Bloomberg is reporting Yen Rises Toward Six-Month High on Global Recession Concerns.

The yen rose toward a six-month high against the dollar after the International Monetary Fund said the world economy is headed for a recession next year, with expansion in the U.S. forecast to grind to a halt.

The yen also traded near its strongest in three years versus the euro on speculation a global stocks sell-off will prompt investors to reduce holdings of higher-yielding assets financed in Japan, known as carry trades.

“Lingering fears about the health of financial sectors in the U.S. and Europe and concerns over a global recession should continue to underpin the yen,” said Danica Hampton, currency strategist at Bank of New Zealand Ltd. in Wellington.

The stocks rout helped deter carry trades, in which investors get funds in nations such as Japan that have low borrowing costs and buy assets where returns are higher. Benchmark rates are 0.5 percent in Japan, 4.25 percent in Europe, 5 percent in the U.K., 6 percent in Australia and 7.5 percent in New Zealand. The risk of a carry trade is that currency moves wipe out profits.

The yen also was supported as implied volatility on one- month dollar-yen options rose to 23.13 percent from 21.79 percent yesterday, when it reached 23.92 percent, the highest since January 1999. Higher volatility may discourage carry trades as it indicates a larger risk of price fluctuations.

Japan Corporate Bankruptcies At 8 Year High

In the wake of slowing export demand, Japan Bankruptcies Climb at Fastest Pace in 8 Years.

Japan’s corporate bankruptcies jumped 34 percent last month, the fastest pace in eight years, as demand for exports slumped and credit-market turmoil engulfed the world’s second-largest economy.

Japan’s Nikkei 225 Stock Average tumbled 8.7 percent, its biggest rout since October 1987, on concern the global credit crisis will prolong the economy’s stagnation.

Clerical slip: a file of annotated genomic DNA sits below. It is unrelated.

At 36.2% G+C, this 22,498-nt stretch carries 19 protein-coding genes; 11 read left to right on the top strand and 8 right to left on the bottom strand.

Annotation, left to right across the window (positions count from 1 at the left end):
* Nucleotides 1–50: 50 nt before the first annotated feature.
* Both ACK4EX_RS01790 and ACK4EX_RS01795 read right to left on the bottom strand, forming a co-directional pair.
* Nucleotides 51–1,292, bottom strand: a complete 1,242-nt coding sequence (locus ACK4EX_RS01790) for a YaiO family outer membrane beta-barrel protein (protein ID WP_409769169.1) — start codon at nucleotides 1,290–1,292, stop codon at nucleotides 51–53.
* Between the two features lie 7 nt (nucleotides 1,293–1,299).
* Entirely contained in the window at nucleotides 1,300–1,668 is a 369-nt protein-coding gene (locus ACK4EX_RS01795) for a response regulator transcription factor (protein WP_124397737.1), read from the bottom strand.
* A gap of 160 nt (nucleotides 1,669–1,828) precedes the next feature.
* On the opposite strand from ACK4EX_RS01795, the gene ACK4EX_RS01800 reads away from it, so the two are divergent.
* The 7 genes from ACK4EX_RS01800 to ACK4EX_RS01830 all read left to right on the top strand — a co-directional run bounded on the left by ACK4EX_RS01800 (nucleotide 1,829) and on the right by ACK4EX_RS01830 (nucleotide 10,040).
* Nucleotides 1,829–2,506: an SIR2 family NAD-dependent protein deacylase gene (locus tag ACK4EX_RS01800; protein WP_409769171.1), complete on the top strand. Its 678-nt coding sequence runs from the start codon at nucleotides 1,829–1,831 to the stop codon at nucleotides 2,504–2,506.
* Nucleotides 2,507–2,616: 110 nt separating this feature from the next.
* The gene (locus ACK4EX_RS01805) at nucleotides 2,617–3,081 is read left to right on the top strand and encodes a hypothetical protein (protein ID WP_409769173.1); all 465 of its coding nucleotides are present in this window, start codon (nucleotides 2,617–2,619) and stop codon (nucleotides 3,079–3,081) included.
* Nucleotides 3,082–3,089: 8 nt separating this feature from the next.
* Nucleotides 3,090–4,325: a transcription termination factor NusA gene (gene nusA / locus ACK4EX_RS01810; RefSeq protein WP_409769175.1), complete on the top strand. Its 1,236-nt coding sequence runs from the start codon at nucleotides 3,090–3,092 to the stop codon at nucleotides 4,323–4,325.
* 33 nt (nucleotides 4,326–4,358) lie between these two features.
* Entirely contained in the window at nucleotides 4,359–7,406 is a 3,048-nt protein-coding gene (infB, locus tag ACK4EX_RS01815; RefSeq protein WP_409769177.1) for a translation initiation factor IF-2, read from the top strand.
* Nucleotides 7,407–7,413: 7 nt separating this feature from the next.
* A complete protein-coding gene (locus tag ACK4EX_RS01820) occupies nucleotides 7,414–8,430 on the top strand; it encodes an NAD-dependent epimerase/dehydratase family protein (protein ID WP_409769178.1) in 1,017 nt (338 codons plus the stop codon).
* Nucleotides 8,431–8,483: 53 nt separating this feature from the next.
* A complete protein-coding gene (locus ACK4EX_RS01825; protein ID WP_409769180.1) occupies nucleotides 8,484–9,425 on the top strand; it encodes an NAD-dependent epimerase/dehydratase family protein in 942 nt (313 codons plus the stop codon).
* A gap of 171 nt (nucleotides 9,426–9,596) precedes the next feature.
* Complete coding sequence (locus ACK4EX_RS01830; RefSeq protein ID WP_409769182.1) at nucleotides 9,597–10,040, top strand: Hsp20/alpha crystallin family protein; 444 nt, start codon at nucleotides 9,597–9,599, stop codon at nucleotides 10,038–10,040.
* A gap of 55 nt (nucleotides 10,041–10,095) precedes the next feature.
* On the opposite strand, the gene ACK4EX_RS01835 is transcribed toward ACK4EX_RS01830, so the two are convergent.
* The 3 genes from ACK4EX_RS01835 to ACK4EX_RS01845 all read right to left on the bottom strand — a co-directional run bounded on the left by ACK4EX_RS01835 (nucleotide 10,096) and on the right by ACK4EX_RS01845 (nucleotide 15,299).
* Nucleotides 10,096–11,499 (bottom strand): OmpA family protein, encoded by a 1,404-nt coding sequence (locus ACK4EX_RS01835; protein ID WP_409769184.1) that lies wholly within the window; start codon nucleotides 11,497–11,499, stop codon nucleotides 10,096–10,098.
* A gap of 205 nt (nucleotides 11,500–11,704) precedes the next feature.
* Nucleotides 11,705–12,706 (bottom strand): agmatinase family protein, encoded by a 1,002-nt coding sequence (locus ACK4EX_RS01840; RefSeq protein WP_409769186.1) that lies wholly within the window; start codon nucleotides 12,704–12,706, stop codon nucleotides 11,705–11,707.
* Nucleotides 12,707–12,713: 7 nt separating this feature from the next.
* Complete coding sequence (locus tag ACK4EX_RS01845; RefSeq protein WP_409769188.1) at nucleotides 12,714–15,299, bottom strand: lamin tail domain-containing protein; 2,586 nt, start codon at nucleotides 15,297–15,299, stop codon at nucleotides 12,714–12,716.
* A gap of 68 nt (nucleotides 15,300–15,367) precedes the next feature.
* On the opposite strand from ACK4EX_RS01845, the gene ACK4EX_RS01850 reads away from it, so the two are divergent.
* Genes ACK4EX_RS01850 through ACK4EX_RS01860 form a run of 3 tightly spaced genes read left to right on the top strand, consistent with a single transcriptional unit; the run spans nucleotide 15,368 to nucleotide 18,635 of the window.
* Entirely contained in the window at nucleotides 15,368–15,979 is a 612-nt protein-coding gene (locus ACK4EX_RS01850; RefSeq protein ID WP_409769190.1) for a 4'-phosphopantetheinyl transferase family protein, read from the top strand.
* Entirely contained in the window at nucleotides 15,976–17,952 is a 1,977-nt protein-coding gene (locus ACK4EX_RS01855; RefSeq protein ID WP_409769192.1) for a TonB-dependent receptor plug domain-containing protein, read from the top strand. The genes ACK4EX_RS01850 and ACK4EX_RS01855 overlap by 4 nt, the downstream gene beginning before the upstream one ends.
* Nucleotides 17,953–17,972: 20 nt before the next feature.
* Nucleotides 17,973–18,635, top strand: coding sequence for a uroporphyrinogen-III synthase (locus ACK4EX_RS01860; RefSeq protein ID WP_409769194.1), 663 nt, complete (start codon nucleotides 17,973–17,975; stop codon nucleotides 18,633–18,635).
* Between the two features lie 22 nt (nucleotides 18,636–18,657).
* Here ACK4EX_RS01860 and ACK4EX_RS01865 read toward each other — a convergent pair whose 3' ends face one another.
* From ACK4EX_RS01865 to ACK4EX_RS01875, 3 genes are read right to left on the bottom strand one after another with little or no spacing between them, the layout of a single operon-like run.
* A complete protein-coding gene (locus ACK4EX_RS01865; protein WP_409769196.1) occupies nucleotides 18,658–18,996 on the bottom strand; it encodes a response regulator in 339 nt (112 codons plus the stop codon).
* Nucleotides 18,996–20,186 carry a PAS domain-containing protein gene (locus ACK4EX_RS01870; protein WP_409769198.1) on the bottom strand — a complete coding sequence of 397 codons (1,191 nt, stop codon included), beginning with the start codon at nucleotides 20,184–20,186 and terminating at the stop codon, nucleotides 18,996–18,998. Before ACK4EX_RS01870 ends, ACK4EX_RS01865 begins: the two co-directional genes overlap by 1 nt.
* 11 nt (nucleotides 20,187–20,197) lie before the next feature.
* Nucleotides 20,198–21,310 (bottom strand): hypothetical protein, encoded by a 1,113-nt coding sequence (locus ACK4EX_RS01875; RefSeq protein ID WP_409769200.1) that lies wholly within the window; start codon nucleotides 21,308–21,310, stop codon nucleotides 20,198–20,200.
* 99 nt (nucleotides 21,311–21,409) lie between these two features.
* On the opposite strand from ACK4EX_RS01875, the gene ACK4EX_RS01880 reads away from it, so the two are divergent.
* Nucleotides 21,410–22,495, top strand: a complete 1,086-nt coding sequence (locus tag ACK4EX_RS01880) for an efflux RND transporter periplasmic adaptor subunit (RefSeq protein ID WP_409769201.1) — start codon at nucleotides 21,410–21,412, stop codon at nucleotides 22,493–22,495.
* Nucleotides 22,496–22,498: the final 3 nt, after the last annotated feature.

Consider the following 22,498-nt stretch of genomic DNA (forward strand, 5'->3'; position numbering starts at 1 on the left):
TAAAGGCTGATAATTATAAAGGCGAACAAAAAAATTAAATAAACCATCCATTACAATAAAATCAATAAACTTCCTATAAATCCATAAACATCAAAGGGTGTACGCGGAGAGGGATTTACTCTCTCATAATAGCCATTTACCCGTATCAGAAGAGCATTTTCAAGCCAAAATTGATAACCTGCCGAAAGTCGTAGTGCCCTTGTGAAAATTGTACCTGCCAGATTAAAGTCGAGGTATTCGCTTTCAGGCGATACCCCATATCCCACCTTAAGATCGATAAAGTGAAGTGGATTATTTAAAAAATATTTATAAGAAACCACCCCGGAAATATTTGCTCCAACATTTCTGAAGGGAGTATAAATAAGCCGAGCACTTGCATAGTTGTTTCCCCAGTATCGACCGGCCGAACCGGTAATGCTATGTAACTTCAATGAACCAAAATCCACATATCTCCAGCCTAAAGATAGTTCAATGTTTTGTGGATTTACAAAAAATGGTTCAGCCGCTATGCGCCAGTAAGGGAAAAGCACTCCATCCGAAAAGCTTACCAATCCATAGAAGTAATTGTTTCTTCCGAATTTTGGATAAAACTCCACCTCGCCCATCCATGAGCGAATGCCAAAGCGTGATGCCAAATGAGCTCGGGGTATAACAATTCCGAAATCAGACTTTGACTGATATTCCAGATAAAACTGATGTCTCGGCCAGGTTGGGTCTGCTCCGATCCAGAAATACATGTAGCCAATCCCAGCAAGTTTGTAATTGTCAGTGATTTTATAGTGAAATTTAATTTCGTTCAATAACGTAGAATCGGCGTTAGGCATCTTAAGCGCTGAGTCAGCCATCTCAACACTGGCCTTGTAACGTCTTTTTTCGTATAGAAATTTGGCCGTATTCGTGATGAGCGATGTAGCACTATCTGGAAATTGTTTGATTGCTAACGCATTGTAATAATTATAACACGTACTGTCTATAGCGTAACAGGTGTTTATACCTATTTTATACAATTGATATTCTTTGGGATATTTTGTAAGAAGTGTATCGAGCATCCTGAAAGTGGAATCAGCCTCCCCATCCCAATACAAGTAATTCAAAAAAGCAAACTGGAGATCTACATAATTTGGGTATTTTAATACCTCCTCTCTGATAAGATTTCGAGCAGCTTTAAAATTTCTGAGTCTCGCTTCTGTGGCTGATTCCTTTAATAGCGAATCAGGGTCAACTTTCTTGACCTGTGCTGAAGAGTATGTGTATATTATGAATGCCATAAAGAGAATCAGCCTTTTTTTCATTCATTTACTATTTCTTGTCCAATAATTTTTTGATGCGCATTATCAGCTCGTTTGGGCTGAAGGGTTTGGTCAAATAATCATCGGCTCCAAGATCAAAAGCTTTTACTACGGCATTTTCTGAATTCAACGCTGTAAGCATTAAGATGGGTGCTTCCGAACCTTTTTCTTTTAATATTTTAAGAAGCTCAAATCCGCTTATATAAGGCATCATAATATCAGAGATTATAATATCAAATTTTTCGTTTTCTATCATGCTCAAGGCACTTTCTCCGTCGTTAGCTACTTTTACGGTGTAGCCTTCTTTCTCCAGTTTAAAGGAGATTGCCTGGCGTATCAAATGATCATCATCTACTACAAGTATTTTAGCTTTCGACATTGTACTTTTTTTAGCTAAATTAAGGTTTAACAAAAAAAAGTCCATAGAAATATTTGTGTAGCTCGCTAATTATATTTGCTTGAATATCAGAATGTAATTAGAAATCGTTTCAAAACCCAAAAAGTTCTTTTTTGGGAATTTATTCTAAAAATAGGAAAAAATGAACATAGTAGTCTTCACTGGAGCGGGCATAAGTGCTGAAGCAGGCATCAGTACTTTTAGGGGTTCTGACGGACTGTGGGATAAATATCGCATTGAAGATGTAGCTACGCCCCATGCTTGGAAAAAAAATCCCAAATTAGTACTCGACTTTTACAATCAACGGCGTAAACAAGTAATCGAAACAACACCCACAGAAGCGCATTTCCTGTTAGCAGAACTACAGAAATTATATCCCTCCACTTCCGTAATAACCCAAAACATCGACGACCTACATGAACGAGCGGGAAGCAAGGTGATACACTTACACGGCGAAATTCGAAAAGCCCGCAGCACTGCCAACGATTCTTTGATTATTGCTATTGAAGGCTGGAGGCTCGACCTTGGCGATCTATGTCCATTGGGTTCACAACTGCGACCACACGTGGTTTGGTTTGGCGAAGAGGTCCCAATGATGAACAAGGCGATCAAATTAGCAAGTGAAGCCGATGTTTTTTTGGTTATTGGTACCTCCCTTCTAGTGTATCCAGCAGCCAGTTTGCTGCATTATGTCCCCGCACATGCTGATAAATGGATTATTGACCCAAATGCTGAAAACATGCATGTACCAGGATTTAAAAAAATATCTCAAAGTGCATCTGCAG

The yen surged beyond 100 per dollar for the first time in six months after a plunge in Asian stocks prompted investors to reduce holdings of higher-yielding assets funded in Japan.

Yen vs. Dollar Monthly Chart

click on chart for sharper image

The Yen hit 103.33 in March in a breakout attempt that failed. Another rally attempt is underway now. I think it succeeds this time. If so there is blue sky ahead with no overhead technical resistance. The first hurdle is to clear is the March high.

Dollar Shortage In Korea

In other currency news Korea Won Drops to Lowest Since 1998 as Dollar Shortage Deepens

South Korea’s won slumped to a decade-low as a seizure in global credit markets forced banks and companies to tap currency exchanges to meet their dollar financing requirements.

The won fell as much as 3.3 percent today to a level last seen during the Asian financial crisis, when the nation had to take out a $57 billion emergency loan from the International Monetary Fund to meet overseas debt payments. Deputy Finance Minister Shin Je Yoon said yesterday the government will check for “speculative forces” in the market and use its foreign-exchange reserves to defend the currency.

“The overall tone in the market is bleak with traders extremely cautious about taking won positions in spite of repeated assurances from the government,” said Kim Sung Soon, a currency dealer with Industrial Bank of Korea in Seoul. “There’s persistent real demand for dollars from companies.”

Persistent Real Demand For Dollars

It seems like just a few short weeks ago everyone was complaining we were flooding Asia with dollars. Now, South Korea has to tap currency reserves to meet the demand.

Mike “Mish” Shedlock
Click Here To Scroll Thru My Recent Post List